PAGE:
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Low-fat diets have low impact, study finds

Low fat fad... An analysis of 53 weight-loss studies that included more than 68,000 people has concluded that, despite their popularity, low-fat diets are no more effective than higher-fat diets for long-term weight loss.

Low fat fad… An analysis of 53 weight-loss studies that included more than 68,000 people has concluded that, despite their popularity, low-fat diets are no more effective than higher-fat diets for long-term weight loss.

Large analysis finds that decades’ worth of medical advice was misguided
AN analysis of 53 weight-loss studies that included more than 68,000 people has concluded that, despite their popularity, low-fat diets are no more effective than higher-fat diets for long-term weight loss.

And overall, neither type of diet works particularly well. A year after their diets started, participants in the 53 studies were, on average, only about 5 kilograms (11 pounds) lighter.

“That’s not that impressive,” says Kevin Hall, a physiologist at the United States (US) National Institute of Diabetes and Digestive and Kidney Diseases in Bethesda, Maryland. “All of these prescriptions for dieting seem to be relatively ineffective in the long term.”

The study, published in The Lancet Diabetes and Endocrinology, runs counter to decades’ worth of medical advice and adds to a growing consensus that the widespread push for low-fat diets was misguided. Nature looks at why low-fat diets were so popular and what diet doctors might prescribe next.

Are the new findings a surprise? The advantages of low-fat diets have long been in question. “For decades we’ve been touting low-fat diets as the way to lose weight, but obesity has gone up,” says Deirdre Tobias, lead author of the study and an epidemiologist at Brigham and Women’s Hospital in Boston, Massachusetts. “It seemed evident that low-fat diets may not be the way to go.”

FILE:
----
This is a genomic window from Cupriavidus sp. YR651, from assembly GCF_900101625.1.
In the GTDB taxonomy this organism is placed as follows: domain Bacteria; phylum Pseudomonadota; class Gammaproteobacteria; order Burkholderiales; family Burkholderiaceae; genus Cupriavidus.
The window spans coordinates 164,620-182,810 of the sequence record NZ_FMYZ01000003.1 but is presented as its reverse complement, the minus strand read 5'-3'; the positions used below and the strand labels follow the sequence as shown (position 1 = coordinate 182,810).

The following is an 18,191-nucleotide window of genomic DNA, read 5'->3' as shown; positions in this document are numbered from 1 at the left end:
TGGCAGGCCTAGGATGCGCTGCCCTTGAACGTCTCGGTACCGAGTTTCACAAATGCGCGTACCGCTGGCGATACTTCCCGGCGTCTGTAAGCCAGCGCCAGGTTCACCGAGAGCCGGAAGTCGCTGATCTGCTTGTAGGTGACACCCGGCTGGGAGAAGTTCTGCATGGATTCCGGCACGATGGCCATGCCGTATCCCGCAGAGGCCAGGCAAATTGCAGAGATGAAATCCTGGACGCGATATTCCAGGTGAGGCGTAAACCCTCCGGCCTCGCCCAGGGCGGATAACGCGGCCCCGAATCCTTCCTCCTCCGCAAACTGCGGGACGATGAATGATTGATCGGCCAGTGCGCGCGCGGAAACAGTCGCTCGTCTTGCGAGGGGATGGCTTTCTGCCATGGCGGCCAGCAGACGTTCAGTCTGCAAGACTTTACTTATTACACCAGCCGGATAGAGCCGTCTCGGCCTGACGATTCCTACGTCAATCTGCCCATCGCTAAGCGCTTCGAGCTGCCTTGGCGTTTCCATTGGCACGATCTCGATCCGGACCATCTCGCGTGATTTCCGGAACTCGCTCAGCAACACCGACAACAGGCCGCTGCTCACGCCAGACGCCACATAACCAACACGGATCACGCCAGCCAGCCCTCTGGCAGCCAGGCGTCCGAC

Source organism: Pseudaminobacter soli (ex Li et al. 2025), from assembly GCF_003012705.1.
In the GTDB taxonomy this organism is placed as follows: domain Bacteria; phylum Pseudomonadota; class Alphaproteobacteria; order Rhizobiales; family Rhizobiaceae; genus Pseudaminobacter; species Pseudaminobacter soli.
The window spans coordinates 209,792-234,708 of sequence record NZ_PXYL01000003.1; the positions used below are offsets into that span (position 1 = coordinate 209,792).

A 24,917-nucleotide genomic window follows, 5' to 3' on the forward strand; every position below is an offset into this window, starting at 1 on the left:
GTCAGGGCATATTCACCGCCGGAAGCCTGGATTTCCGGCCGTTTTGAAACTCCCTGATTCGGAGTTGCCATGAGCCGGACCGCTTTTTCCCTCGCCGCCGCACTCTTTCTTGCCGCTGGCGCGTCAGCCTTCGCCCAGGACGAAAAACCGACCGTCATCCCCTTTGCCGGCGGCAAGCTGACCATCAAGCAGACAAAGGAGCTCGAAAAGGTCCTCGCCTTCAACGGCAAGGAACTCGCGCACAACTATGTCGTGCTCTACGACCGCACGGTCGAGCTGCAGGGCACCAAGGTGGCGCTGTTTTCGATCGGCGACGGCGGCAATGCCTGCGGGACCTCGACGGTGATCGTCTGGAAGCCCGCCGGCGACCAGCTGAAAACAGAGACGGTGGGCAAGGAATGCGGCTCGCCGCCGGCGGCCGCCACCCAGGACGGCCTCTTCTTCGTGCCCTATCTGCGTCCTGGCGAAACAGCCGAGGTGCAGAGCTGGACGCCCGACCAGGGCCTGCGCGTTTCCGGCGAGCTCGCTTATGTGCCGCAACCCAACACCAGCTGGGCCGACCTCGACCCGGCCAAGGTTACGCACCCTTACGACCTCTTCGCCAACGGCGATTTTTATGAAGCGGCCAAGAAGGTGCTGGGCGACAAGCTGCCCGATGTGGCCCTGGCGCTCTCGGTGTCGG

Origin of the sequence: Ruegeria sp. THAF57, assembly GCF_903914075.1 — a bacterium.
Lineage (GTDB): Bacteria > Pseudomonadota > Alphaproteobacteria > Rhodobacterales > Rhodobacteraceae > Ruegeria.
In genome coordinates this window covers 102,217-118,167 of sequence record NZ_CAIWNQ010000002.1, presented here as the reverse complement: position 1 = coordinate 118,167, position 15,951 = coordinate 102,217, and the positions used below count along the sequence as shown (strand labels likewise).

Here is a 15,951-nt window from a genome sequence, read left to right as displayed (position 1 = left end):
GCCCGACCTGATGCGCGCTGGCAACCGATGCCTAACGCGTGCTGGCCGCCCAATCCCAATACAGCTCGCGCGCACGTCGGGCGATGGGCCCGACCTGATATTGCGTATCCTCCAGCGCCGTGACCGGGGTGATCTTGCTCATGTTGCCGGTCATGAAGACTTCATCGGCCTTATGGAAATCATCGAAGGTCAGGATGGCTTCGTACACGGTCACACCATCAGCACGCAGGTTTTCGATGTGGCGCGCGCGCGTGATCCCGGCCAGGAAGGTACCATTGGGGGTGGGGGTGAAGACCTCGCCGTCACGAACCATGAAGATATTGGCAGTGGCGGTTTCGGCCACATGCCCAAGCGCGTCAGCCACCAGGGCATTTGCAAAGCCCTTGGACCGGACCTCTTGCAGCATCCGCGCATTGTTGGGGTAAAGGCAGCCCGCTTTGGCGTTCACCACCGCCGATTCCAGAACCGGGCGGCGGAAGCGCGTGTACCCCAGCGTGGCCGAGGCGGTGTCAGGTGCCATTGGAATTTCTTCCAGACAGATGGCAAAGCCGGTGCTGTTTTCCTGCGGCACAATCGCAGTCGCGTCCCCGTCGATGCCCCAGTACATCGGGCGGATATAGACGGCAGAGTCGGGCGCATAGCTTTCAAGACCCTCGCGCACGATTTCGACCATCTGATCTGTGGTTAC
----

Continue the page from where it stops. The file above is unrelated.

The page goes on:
Some clinical data have backed up this observation. But Tobias’s research is unique in both its size and its scope: the study focused only on long-term results of diets, and it also took into account how stringent the diets were, says Hall, who was not involved in the work.

The results yielded no statistically meaningful difference between low-fat diets and higher-fat diets overall. And although there was a slight benefit to higher-fat diets that were also low in carbohydrates, Hall says that this difference — which is about 1 kilogram — is clinically meaningless.

But the shops are still full of foods advertising that they are low in fat. Has not anyone got the message? Processed foods, cooking shows and even some clinicians continue to push low-fat foods for weight loss. But Tobias hopes that this is starting to change.

In the US, an important revision may come later this year when the US Department of Agriculture is scheduled to release its update to the nation’s dietary guidelines, which set the tone for everything from medical advice to school lunches. Earlier this year, a scientific report to the agency recommended the eradication of limits on daily fat consumption.

Why did fat get the blame in the first place? No matter what the diet, the key to weight loss is to burn more calories than are taken in. Fats contain more than twice as many calories per gram as proteins or carbohydrates. It seemed logical, then, to reduce fat as a means of reducing calories overall, says Hall.



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